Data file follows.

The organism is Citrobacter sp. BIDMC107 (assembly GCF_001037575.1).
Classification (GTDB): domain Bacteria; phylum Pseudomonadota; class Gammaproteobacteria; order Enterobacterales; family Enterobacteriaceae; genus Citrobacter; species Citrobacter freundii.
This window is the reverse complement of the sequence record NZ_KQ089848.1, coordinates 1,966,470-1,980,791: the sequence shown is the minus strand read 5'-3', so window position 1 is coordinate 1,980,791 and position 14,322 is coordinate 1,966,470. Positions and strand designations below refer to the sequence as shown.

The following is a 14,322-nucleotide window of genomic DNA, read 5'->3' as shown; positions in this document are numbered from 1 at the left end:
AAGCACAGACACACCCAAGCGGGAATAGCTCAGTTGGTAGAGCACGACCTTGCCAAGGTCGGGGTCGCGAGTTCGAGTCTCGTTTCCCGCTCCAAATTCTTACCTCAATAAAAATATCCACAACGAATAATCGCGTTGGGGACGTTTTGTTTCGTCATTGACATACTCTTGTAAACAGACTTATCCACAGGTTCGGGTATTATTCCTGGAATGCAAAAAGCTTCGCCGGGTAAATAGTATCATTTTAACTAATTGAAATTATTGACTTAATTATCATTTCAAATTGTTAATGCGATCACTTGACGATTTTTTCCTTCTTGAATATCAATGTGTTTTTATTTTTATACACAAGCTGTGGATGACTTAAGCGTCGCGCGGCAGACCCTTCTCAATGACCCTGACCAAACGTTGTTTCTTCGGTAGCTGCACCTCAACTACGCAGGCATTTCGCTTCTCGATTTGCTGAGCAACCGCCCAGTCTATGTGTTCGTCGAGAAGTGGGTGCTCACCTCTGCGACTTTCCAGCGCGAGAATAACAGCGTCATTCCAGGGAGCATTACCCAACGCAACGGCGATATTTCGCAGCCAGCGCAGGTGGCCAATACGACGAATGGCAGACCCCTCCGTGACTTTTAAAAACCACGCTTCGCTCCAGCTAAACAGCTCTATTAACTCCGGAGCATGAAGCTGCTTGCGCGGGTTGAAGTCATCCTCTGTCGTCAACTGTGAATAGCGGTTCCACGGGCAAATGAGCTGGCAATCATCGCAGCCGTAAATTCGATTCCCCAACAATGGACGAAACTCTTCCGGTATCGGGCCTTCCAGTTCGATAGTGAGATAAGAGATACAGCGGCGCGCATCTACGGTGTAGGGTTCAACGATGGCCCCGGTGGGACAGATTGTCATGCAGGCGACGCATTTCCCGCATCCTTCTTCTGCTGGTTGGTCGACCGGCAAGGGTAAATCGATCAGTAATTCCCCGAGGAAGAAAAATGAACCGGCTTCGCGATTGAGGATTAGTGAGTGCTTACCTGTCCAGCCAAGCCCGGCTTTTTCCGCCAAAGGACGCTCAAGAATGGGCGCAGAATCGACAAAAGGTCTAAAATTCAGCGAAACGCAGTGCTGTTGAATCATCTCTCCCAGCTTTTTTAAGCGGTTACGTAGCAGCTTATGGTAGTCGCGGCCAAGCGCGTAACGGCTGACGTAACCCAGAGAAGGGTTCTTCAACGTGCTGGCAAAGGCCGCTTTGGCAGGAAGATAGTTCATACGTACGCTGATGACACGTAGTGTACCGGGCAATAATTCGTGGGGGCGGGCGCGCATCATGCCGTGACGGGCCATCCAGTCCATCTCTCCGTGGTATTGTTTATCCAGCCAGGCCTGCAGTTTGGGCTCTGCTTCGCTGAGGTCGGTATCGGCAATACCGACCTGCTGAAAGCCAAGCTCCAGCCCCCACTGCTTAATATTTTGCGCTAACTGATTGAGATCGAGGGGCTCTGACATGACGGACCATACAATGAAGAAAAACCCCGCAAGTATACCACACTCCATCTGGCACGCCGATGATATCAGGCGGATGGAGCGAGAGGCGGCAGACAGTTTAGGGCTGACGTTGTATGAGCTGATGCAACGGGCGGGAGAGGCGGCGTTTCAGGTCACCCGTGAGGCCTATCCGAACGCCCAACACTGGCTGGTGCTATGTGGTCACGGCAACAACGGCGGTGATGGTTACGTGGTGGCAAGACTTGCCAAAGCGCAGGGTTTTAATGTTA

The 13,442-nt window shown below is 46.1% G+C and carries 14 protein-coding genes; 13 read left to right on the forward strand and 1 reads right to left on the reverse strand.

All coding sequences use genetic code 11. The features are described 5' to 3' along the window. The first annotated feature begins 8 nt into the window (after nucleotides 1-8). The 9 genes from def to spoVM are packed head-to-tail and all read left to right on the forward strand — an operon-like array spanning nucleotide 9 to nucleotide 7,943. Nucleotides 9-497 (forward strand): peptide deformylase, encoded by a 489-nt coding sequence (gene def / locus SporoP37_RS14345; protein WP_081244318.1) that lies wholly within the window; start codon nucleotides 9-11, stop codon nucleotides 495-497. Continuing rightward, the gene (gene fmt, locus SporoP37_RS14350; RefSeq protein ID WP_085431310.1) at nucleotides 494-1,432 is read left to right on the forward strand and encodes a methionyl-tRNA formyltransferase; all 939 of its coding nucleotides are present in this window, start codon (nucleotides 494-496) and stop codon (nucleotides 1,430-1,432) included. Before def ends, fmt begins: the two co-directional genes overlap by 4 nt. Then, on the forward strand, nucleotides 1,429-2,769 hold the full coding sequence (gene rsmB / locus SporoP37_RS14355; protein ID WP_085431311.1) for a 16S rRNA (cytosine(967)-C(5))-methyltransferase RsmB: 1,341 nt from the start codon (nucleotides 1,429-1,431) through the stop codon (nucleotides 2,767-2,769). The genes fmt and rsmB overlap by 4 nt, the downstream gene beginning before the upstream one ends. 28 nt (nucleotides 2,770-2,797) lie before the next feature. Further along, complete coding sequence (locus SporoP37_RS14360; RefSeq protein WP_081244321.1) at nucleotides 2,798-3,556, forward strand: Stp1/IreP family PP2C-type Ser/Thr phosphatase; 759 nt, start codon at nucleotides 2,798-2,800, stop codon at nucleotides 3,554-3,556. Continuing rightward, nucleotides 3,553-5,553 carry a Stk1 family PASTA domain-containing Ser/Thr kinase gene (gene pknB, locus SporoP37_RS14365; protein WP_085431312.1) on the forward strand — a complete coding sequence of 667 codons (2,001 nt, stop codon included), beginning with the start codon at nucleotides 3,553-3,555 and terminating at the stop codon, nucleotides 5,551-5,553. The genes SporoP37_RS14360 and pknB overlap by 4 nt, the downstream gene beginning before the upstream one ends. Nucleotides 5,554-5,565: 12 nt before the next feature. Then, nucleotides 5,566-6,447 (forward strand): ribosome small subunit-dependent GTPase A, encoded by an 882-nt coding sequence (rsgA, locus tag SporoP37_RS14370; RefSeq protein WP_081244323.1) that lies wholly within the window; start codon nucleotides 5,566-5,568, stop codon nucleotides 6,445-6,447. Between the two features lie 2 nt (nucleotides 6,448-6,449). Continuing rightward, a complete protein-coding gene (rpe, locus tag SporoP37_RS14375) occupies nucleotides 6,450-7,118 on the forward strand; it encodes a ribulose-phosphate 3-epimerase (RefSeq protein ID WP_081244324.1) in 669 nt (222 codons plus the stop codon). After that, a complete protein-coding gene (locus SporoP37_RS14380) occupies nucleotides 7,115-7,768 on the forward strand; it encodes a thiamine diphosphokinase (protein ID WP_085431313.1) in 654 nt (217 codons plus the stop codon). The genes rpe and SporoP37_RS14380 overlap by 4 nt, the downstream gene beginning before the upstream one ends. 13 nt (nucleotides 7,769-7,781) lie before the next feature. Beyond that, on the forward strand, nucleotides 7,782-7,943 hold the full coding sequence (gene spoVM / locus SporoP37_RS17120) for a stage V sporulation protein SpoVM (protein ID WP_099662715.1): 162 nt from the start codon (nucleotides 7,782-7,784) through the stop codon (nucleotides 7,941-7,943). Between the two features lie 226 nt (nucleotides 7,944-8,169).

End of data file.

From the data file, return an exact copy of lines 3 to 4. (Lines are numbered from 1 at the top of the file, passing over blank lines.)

This window is the reverse complement of the sequence record NZ_KQ089848.1, coordinates 1,966,470-1,980,791: the sequence shown is the minus strand read 5'-3', so window position 1 is coordinate 1,980,791 and position 14,322 is coordinate 1,966,470. Positions and strand designations below refer to the sequence as shown.

The following is a 14,322-nucleotide window of genomic DNA, read 5'->3' as shown; positions in this document are numbered from 1 at the left end: